An easy recipe for simple Instant Pot wheat berries! Wheat berries are high fiber and nutrient rich.
One summer home from college I dated someone from a health nut family, and they always had wheat berries! I completely forgot about them until recently, and it’s been so fun to stumble back on them… and this time in the Instant Pot!
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Instant Pot Wheat Berries
Instant Pot wheat berries are a breeze to make! Usually you would need to boil and then simmer for an hour, or boil your wheat berries and then let them soak overnight, BUT Instant Pot wheat berries take only 35 minutes of cook time! It makes a big batch, which I like to keep on hand for easy breakfasts, a salad topping, or you can even make them into a savory side dish.
What are Wheat Berries?
But first, what are wheat berries? Wheat berries are whole wheat kernels before any processing has occurred. (For my Plan Your Plate tribe, you would count wheat berries as your high fiber starch at a meal, or source of fiber at a snack.) At harvest, wheat berries are very hard and cannot be eaten as-is. Whole wheat flour is made by grinding wheat berries. Wheat berries become soft with boiling and soaking (or how we’ll make it today in the Instant Pot!). Cooked wheat berries have a nice, nutty flavor and chewy texture, similar to farro.
Types of Wheat Berries
There are different types of wheat berries, and they are correlated exactly with what type of wheat they come from.
- Red wheat berries come from red wheat kernels and white wheat berries come from white wheat kernels.
- Hard wheat berries have a higher protein and gluten content (usually used for breads) compared to soft wheat berries (usually used for pastries and baked goods).
- Winter and spring wheat berries vary when they are planted and sown, greatly, depending on climate and location.
Honestly, I had zero idea what to choose the first time I made wheat berries, so I went with soft because it sounded… um… softer?! But, it doesn’t really matter what type you get. You can use either hard or soft wheat berries for Instant Pot wheat berries. I found wheat berries in the bulk sections at Central Market and Sprouts. You may be able to find wheat berries by Bob’s Red Mill in the baking aisle. Any variety and color will work fine for this Instant Pot wheat berries recipe.
Nutritional Value of Wheat Berries
This whole grain is a nutrient powerhouse. One serving of red hard wheat berries (1/4 cup uncooked wheat berries = a little over 1/2 c cooked) clocks in at just 150 calories and boasts 6 g fiber plus 6 g of protein and just under 10% (8%, 14 mg) of your daily iron needs.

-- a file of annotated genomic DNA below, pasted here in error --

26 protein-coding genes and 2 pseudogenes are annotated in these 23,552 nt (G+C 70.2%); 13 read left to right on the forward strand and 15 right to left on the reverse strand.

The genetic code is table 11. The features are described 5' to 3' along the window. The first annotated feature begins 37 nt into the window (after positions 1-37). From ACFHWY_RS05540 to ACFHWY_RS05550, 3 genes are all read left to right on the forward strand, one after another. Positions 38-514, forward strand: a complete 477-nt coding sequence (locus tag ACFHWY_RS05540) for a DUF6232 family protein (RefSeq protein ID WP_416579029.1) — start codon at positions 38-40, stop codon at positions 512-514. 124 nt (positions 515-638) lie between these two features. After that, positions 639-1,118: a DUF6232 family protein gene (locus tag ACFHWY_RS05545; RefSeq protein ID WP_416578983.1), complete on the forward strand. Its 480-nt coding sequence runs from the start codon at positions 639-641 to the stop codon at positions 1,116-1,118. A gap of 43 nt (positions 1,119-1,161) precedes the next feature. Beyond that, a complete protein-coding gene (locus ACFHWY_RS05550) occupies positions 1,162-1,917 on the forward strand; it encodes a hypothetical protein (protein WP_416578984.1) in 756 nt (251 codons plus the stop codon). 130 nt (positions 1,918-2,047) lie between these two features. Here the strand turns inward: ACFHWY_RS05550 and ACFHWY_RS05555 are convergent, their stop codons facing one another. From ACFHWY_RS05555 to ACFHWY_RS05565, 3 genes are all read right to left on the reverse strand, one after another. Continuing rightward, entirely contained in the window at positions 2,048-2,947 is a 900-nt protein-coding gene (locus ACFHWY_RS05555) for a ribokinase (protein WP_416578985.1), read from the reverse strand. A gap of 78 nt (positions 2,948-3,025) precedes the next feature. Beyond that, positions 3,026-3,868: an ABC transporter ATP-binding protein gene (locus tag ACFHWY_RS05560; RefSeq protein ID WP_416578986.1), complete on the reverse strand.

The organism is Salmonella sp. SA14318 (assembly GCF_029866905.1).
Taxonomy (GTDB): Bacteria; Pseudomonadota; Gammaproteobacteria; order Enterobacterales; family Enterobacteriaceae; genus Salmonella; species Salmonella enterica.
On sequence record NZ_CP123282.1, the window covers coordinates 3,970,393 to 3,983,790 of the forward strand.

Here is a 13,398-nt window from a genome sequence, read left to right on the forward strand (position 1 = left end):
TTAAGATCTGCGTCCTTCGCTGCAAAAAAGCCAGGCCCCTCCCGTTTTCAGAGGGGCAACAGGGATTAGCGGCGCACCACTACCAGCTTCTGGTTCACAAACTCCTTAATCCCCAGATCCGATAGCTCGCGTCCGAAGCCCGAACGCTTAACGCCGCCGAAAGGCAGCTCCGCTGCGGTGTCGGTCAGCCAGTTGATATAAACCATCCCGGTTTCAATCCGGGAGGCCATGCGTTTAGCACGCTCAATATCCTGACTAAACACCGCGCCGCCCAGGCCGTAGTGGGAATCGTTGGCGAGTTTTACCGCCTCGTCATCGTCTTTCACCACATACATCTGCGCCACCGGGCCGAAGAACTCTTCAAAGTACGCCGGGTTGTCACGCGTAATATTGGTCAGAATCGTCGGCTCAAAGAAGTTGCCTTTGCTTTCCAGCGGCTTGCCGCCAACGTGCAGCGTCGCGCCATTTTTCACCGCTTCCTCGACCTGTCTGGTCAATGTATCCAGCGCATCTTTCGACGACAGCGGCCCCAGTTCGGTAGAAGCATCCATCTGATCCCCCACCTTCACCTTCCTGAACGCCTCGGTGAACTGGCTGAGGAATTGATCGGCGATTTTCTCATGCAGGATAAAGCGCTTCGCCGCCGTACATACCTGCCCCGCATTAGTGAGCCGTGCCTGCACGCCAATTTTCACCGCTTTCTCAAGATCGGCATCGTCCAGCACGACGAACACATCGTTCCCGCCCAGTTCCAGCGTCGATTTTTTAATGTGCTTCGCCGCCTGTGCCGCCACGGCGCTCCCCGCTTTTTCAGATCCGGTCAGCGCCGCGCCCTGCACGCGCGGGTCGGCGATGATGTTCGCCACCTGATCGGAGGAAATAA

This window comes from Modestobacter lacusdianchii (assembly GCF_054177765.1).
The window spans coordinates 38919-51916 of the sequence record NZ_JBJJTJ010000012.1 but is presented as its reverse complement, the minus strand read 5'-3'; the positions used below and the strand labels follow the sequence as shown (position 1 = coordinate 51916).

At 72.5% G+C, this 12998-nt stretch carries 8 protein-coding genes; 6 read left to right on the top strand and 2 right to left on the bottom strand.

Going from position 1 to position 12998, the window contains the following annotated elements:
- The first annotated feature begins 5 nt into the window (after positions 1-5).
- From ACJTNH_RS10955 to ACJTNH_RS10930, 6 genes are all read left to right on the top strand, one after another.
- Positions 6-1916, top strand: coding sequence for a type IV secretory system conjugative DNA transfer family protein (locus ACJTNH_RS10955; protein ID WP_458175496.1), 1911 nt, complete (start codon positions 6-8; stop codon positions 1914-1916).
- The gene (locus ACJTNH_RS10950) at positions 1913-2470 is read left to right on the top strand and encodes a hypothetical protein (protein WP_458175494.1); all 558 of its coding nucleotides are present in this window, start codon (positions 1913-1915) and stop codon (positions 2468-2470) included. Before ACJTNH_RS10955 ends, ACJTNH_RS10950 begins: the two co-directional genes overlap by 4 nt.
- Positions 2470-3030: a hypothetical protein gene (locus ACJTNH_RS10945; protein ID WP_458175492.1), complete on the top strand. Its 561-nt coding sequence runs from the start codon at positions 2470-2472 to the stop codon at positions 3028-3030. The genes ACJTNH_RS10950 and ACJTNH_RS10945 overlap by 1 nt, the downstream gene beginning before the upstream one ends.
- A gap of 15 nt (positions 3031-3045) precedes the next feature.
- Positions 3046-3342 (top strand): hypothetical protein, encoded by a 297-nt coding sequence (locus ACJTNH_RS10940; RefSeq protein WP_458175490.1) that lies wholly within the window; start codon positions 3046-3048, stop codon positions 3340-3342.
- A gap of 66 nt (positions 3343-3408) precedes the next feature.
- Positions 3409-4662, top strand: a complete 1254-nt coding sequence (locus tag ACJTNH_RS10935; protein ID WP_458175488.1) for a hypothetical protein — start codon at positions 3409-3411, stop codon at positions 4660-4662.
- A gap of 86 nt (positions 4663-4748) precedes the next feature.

How to Serve Wheat Berries
Wheat berries need some sort of flavor added to or with them. I wouldn’t suggest eating them plain like you would brown rice. Although if you do eat them plain, they have a mild taste! They are by no means bad by themselves, I just think they need a little pizzazz.
My favorite ways to serve Instant Pot cooked wheat berries:
- Mixed with Greek yogurt, cinnamon, honey and fresh fruit at breakfast or a snack
- Topped with milk (I like Fairlife fat-free) as a cereal, with honey and fresh fruit at breakfast
- As a high fiber, whole grain topping on a salad (similar to adding quinoa as a bulky topping)
I personally haven’t done a ton of savory applications with wheat berries yet, but that’s next on my list to try! I’m thinking of a savory side dish of warm wheat berries with mushrooms and parmesan!
Until then, let’s jump to our recipe!
Instant Pot Wheat Berries
- 3 c water
- 1 c wheat berries
- 1 dash salt
- Place water and wheat berries in Instant Pot. Add salt.
- Secure lid, set valve to "Seal" and select "Pressure Cook" on high setting. Set time to 35 minutes. Instant Pot will begin cooking and timer will start counting down after proper pressure is reached, about 10 minutes.
- After cook time is completed, let the Instant Pot release pressure naturally, by not touching the valve for 5 to 10 minutes. Afterward, release the pressure manually by flipping the valve to "Vent".
- Drain and serve or store refrigerated for 3 to 4 days.